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Subject: Black Witch
Location: Cheyenne, Wyoming
August 31, 2015 1:43 pm
6:45 am, Cheyenne,Wyoming. Approximate size inches.
Signature: Wayne Barton

Black Witch

Black Witch

Dear Wayne,
Congratulations on this extreme northern sighting of a male Black Witch, a neotropical species found in Central and South America.  As far back as the late Nineteenth Century, sightings of Black Witch Moths as far north as Canada have been reported.  According to BugGuide:  “The northward June migration out of Mexico coincides with Mexico’s rainy season which typically starts in early June and lasts through October” and “Often flies great distances in only a few nights, hiding by day wherever it can find dense shade – frequently under the eves of houses.”   While sightings in border states including California and Texas, and southern states like Florida are not rare, northern sightings are not as common.  Black Witch Moths are now thought to be breeding in some border states, but harsh winters in the north will most likely prevent naturalization.  We followed a link from BugGuide to the Texas Entomology site where Mike Quinn is keeping records of state, and though there were three Black Witch sightings in 2004, there is nothing recent.  We would suggest that you contact Mike at entomike@gmail.com to report your sighting, though we are going to pass on the information, but should he require additional information, we would not be able to provide anything.  We can’t help but to wonder why Black Witches continue to migrate north though they would not stand much of a chance of passing on genetic material, because even if they were lucky enough to find a mate in Colorado or Canada, the harsh conditions would not favor the survival of the progeny.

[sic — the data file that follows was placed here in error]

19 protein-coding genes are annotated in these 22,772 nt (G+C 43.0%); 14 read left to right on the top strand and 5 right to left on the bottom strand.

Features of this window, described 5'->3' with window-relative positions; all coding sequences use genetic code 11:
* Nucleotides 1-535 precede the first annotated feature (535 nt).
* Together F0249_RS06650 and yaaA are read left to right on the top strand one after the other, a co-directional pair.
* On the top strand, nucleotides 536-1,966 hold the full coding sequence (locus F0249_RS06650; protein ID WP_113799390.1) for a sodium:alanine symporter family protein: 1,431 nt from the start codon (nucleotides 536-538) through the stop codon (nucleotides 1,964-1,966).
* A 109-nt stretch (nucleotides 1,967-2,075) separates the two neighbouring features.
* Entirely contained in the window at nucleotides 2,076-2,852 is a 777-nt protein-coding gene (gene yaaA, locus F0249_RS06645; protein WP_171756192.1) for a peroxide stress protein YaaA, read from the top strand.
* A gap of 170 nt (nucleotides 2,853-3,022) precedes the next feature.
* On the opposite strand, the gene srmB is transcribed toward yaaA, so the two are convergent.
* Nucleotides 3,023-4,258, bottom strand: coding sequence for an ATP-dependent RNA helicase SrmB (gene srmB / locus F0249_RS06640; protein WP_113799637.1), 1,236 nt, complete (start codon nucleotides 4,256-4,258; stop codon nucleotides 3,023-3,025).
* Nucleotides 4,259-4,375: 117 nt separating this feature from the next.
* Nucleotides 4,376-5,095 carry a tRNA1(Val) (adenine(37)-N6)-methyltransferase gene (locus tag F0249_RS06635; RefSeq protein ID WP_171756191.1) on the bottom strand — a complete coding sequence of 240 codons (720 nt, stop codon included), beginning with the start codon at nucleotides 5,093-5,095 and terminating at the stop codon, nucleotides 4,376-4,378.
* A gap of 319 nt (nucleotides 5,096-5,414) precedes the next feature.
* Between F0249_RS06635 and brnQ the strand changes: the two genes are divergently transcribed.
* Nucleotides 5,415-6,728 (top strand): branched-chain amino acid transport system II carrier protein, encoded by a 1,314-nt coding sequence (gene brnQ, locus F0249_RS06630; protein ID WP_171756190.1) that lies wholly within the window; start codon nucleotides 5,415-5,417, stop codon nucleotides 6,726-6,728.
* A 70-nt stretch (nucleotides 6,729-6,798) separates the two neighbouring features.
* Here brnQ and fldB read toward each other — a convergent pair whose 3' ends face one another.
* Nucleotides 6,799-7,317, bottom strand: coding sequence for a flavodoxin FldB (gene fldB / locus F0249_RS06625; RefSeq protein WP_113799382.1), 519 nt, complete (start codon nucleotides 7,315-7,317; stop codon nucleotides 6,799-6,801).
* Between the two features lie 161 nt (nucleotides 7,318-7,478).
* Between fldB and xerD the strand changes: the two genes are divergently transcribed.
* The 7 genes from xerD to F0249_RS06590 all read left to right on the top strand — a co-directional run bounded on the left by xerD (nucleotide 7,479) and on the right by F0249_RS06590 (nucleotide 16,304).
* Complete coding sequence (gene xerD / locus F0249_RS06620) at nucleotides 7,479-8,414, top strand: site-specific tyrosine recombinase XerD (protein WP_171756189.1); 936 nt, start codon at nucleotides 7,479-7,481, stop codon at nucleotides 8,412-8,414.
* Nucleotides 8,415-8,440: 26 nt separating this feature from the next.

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Subject: Luna moth
Location: Wytheville VA mountains
August 31, 2015 2:59 pm
This beauty was on our car bumper when we overnighted in Wytheville VA in early August. I thought it was so beautiful. I’d never seen one before. Unfortunately it was injured, missing 1 antenna. It was barely moving when I placed it on the ground. FB friends identified it for me.
Signature: Jane Price

Luna Moth

Luna Moth

Dear Jane,
The remaining plumose antenna indicates that this is a male Luna Moth.  Luna Moths do not eat as adults, and they live solely to reproduce.  The male spends his adult life searching for a mate, and once mated, he has fulfilled his purpose.  The mated female Luna Moth’s sole purpose is to search for the appropriate food for her brood and to lay her eggs on, according to BugGuide, leaves from trees:  “including white birch (
Betula papyrifera), persimmon (Diospyros virginiana), sweet gum (Liquidambar styraciflua), hickories (Carya), walnuts (Juglans), pecans, and sumacs (Rhus).”  We would like to think that your male Luna Moth fulfilled his purpose.

Amy Jo, Ann Levitsky, Mary Lemmink Lawrence, Aundrea Murillo-Faynik, Juliett Moth, Sue Dougherty, Andrea Leonard Drummond liked this post

Subject:  Pinecone-like Cocoon
Location:  Jacksonville, FL
August 27, 2015
Hi Bugman,
Today I found this
2 1/2″ long cocoon on a cedar tree.  It’s a brilliantly designed and constructed little pinecone-like structure. (It also reminds me of a log cabin.)
Would you please identify it for me?
Thank you,
L Welch

Bagworm Cocoon

Bagworm Cocoon

Dear L Welch,
This is the cocoon of a Bagworm, a species of moth in the family Psychidae.  A Bagworm Caterpillar constructs a shelter from silk and bits of the plants upon which it is feeding, enlarging the bag as the caterpillar grows.  The caterpillar never leaves the bag, and eventually pupates inside the bag.  Your Bagworm is in the pupal stage, as it is no longer mobile.